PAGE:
Manganese is an essential constituent of several enzymes. It plays a role in the development of the brain and is involved in the synthesis of bone and cartilage and in regulating blood clotting. It is involved in the formation of thyroid hormones, dopamine, melanin, fatty acids, cholesterol and urea. Manganese also participates in the metabolism of carbohydrates to produce energy.
The body stores between 10 and 20 mg of manganese which is concentrated mainly in the liver, pancreas and kidneys.
Nuts, legumes, spinach, pineapple, small fruits, raisins, whole grain bread and cereal and crustaceans are good sources of manganese. It is also found in tea and coffee.
|Approximate manganese Content
Vitamin C increases the absorption of manganese, whereas iron, lactose and fibre decrease its absorption.
Adequate intake (AI)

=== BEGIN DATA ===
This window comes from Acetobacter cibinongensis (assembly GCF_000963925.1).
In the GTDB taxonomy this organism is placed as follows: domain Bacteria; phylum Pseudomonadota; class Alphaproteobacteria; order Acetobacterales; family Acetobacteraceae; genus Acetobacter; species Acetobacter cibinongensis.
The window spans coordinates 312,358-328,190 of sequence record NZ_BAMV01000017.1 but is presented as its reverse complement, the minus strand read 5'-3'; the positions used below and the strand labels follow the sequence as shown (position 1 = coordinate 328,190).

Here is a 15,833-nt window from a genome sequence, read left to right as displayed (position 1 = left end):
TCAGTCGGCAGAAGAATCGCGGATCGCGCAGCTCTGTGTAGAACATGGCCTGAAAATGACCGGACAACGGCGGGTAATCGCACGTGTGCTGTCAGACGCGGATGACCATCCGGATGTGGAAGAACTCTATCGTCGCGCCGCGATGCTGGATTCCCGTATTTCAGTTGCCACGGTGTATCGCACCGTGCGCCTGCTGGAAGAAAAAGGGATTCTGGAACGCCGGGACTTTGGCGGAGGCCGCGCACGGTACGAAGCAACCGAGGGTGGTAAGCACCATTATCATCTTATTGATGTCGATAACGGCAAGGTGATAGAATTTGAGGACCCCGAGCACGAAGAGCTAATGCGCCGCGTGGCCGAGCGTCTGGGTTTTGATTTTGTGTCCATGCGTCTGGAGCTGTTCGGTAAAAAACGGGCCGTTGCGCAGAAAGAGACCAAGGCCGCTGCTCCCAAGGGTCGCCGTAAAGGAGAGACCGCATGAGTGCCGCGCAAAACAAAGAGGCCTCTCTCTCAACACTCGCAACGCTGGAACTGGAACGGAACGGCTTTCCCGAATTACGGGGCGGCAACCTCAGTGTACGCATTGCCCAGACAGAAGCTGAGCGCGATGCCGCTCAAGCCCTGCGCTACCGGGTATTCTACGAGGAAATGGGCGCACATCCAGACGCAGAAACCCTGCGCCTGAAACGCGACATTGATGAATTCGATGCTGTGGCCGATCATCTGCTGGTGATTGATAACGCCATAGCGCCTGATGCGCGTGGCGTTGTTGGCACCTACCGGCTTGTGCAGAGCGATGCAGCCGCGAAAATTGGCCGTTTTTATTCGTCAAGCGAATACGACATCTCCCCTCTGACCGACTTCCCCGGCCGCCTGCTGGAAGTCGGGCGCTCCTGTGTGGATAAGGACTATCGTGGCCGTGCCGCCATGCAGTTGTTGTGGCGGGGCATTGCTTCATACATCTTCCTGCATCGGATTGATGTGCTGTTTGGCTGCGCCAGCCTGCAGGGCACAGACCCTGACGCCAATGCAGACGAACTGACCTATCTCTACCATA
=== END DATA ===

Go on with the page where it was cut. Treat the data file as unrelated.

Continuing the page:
AI is the recommended average daily nutrient intake based on estimates of nutrient intake by groups of healthy people.
This is roughly what a normal well-balanced diet provides.
No cases of manganese deficiency have been documented in humans since it is easily available in foods throughout the world. Furthermore, magnesium can substitute for manganese in many of its functions.
Manganese deficiency has, however, been observed in a number of animal species. Symptoms include skeletal abnormalities, skin inflammation, altered lipid metabolism, nausea, vomiting and impaired growth.
Manganese toxicity is rare. It is caused by environmental exposure to inhaled manganese and is characterized by convulsions, delirium, hallucinations, parkinsonian syndrome, iron deficiency and reproductive problems.
Since manganese is commonly found in the foods we eat, supplements are not necessary.
Watch what you eat. Diet has a significant impact on health!
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